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Biographical entry Smith, Hugh (1864 - 1930)

MRCS 20 October 1886; FRCS 13 June 1889; MB London 1887; MD 1889.

29 July 1864
2 July 1930
Cape Town, South Africa
Dermatologist and Physician


Born in London, 29 July 1864, the third son of Hugh Smith of Darvel, Ayrshire, and younger brother of Sir George Smith, KCMG, Governor of Nyasaland, 1913-23. Hugh Smith was educated at the City of London School and at University College, London. He entered the London Hospital after gaining the entrance scholarship, and won the scholarship for the first and second years' men. He took first-class honours at the MB examination. He served as house physician to Dr Hughlings Jackson, acted as house surgeon, and was resident midwifery assistant. From 1891 to 1900 he practised at Englefield House, Highgate, N, and was assistant medical officer to the General Post Office. He then went into partnership with Sir Alfred Edward Thomson at Cape Town, and a few years later determined to specialize as a consulting physician, being amongst the first to do so in South Africa. He obtained a large consulting practice, which extended throughout the province, and from 1902 to 1919 was honorary physician and consulting dermatologist to the Somerset Hospital. During the war of 1914-18 he acted as consulting physician to the Hospitals at Wynberg and Maitland. For many years he was lecturer on dermatology in the Medical Faculty of the University of Cape Town. He was an active member of the British Medical Association, and was president of the Cape of Good Hope branch in 1914. He was also president of the Medical Congress which met in Cape Town in 1921.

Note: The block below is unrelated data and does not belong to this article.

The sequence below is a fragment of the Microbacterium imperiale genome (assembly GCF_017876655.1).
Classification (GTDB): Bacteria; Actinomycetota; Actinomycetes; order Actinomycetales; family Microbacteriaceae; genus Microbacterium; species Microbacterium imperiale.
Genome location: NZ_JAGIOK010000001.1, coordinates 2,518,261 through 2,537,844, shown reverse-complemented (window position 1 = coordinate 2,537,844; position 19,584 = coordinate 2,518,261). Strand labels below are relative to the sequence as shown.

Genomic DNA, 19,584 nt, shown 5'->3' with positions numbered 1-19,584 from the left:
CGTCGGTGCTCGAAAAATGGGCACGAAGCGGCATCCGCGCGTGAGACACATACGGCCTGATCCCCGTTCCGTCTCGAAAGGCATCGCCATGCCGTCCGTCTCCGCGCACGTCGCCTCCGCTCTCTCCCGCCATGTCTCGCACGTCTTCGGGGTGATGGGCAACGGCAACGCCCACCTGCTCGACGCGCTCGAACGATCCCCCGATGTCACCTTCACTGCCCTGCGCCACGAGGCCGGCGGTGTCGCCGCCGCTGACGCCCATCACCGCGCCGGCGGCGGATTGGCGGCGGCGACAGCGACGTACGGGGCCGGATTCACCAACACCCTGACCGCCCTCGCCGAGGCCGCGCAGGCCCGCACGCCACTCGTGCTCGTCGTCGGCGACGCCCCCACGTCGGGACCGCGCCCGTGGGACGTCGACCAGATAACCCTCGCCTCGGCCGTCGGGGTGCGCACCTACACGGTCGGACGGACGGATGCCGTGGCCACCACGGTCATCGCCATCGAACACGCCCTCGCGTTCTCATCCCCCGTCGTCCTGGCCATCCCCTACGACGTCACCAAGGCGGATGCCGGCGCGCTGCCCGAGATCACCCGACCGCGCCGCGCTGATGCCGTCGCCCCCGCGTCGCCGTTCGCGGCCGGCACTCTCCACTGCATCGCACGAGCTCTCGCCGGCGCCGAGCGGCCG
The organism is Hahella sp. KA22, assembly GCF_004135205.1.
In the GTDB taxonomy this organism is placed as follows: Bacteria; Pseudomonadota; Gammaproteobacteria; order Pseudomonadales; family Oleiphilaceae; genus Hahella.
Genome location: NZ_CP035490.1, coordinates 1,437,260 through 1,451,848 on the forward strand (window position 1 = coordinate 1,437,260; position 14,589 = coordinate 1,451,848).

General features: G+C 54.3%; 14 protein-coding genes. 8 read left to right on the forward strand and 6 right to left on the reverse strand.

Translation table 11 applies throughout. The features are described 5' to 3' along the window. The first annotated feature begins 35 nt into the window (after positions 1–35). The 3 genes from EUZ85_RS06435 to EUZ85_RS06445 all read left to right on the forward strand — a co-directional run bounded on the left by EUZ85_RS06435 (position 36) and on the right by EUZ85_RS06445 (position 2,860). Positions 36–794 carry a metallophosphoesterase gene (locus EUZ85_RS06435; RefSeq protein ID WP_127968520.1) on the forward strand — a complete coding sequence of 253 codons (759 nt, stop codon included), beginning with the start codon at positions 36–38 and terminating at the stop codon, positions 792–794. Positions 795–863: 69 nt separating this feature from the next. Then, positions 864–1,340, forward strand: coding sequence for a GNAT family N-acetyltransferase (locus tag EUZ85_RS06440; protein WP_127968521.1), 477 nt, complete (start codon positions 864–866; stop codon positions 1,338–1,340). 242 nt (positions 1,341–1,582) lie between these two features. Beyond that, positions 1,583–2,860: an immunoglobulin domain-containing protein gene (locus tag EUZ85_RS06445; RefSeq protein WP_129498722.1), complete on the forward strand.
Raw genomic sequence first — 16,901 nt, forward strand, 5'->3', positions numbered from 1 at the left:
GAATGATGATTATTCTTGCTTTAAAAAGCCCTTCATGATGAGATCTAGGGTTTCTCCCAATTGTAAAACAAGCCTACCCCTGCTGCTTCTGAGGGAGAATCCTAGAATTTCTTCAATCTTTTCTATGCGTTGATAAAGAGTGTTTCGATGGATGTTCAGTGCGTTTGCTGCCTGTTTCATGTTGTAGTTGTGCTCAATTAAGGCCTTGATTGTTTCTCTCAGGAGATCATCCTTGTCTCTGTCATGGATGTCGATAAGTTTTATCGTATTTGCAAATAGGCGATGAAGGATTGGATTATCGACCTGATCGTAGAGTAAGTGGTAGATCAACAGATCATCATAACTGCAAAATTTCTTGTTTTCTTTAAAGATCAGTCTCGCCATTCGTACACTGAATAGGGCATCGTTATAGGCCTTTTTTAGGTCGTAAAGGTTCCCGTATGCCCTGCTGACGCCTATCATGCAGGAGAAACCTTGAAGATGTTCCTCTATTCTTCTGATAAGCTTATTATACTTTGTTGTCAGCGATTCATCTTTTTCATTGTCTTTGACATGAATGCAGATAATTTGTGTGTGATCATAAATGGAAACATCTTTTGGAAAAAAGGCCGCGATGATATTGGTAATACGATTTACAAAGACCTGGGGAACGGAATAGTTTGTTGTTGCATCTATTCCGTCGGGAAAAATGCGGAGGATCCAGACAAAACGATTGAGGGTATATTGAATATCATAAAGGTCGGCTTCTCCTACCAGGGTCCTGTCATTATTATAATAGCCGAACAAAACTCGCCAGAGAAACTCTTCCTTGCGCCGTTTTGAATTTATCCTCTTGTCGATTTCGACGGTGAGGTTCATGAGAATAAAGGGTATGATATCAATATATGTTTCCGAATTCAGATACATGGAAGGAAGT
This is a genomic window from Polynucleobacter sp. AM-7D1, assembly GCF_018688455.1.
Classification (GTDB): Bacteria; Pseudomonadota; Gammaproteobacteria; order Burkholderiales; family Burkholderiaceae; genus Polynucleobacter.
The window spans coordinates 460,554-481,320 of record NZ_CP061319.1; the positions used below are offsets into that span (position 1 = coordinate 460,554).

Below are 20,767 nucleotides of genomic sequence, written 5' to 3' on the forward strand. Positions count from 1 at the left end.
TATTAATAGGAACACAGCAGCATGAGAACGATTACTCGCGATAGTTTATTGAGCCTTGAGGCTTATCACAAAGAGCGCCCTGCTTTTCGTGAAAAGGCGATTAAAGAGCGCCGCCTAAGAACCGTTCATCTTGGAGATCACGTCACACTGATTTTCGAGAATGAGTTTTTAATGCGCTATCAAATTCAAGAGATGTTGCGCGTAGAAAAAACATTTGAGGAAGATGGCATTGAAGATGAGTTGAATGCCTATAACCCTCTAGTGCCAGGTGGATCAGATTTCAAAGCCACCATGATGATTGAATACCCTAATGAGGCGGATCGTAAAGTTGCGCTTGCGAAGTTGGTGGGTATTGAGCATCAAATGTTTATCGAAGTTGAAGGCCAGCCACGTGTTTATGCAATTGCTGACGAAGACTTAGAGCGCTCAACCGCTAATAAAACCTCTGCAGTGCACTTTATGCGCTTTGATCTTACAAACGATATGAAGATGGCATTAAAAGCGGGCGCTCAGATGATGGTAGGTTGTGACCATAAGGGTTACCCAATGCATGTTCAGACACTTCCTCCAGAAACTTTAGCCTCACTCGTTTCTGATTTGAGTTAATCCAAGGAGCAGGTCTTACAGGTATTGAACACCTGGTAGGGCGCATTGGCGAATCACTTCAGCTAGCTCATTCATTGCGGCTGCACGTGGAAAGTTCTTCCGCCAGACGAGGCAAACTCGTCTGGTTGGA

He married in London on 3 June 1920 Francisca Helena Hampson, widow of Captain H T Whybrow, who survived him with two daughters. He died suddenly at his house in Hof Street, Cape Town, on 2 July 1930, and was buried in Maitland cemetery. Mrs Smith married in 1932 G A Daniel-Tyssen (d 1941), a distinguished London solicitor. Hugh Smith was the best type of physician, and did much good in South Africa by his strict observance of ethical rules. Kindly but firm, he dealt successfully with such difficult patients as the old Boer farmers; and General Botha once said of him: "That Dr Smith is different from you doctors; he's not the sort of fellow you can quarrel with."

Cerebral tumour, operation, recovery. Lancet, 1906, 1, 1688.
Intracranial tumour. Ibid 1912, 2, 994.

Sources used to compile this entry: [The Cape Argus, 3 July 1930; J med Ass S Afr (BMA) 1930, 4, 396, with portrait; information given by Mrs Hugh Smith].

The Royal College of Surgeons of England